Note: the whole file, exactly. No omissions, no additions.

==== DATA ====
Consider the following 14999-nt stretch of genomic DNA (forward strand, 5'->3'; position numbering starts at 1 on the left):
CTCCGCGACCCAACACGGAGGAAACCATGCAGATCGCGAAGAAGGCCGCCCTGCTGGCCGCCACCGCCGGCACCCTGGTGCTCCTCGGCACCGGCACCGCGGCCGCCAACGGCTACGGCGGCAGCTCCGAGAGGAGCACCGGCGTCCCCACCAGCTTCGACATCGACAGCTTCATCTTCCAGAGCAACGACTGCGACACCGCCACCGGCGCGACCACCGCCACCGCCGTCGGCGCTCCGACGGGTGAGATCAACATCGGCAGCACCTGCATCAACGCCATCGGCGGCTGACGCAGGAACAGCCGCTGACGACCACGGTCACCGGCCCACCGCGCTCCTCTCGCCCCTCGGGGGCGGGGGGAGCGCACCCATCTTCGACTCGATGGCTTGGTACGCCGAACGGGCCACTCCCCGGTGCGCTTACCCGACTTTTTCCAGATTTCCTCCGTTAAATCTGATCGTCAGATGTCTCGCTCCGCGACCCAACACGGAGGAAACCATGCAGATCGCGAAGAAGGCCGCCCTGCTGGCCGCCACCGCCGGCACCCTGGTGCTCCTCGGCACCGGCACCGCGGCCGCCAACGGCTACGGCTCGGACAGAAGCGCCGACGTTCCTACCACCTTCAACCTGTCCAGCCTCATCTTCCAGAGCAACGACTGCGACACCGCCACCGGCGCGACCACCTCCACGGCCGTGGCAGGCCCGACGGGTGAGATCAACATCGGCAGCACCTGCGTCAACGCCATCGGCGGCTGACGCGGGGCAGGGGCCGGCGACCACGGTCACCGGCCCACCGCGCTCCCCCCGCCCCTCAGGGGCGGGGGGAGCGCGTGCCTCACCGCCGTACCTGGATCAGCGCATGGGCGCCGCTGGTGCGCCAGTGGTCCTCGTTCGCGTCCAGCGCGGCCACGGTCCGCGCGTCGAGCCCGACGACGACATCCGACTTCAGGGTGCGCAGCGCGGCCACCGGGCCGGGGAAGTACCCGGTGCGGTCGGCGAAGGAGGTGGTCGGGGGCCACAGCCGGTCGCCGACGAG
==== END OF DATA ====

Consider the following 14999-nt stretch of genomic DNA (forward strand, 5'->3'; position numbering starts at 1 on the left):
CTCCGCGACCCAACACGGAGGAAACCATGCAGATCGCGAAGAAGGCCGCCCTGCTGGCCGCCACCGCCGGCACCCTGGTGCTCCTCGGCACCGGCACCGCGGCCGCCAACGGCTACGGCGGCAGCTCCGAGAGGAGCACCGGCGTCCCCACCAGCTTCGACATCGACAGCTTCATCTTCCAGAGCAACGACTGCGACACCGCCACCGGCGCGACCACCGCCACCGCCGTCGGCGCTCCGACGGGTGAGATCAACATCGGCAGCACCTGCATCAACGCCATCGGCGGCTGACGCAGGAACAGCCGCTGACGACCACGGTCACCGGCCCACCGCGCTCCTCTCGCCCCTCGGGGGCGGGGGGAGCGCACCCATCTTCGACTCGATGGCTTGGTACGCCGAACGGGCCACTCCCCGGTGCGCTTACCCGACTTTTTCCAGATTTCCTCCGTTAAATCTGATCGTCAGATGTCTCGCTCCGCGACCCAACACGGAGGAAACCATGCAGATCGCGAAGAAGGCCGCCCTGCTGGCCGCCACCGCCGGCACCCTGGTGCTCCTCGGCACCGGCACCGCGGCCGCCAACGGCTACGGCTCGGACAGAAGCGCCGACGTTCCTACCACCTTCAACCTGTCCAGCCTCATCTTCCAGAGCAACGACTGCGACACCGCCACCGGCGCGACCACCTCCACGGCCGTGGCAGGCCCGACGGGTGAGATCAACATCGGCAGCACCTGCGTCAACGCCATCGGCGGCTGACGCGGGGCAGGGGCCGGCGACCACGGTCACCGGCCCACCGCGCTCCCCCCGCCCCTCAGGGGCGGGGGGAGCGCGTGCCTCACCGCCGTACCTGGATCAGCGCATGGGCGCCGCTGGTGCGCCAGTGGTCCTCGTTCGCGTCCAGCGCGGCCACGGTCCGCGCGTCGAGCCCGACGACGACATCCGACTTCAGGGTGCGCAGCGCGGCCACCGGGCCGGGGAAGTACCCGGTGCGGTCGGCGAAGGAGGTGGTCGGGGGCCACAGCCGGTCGCCGACGAG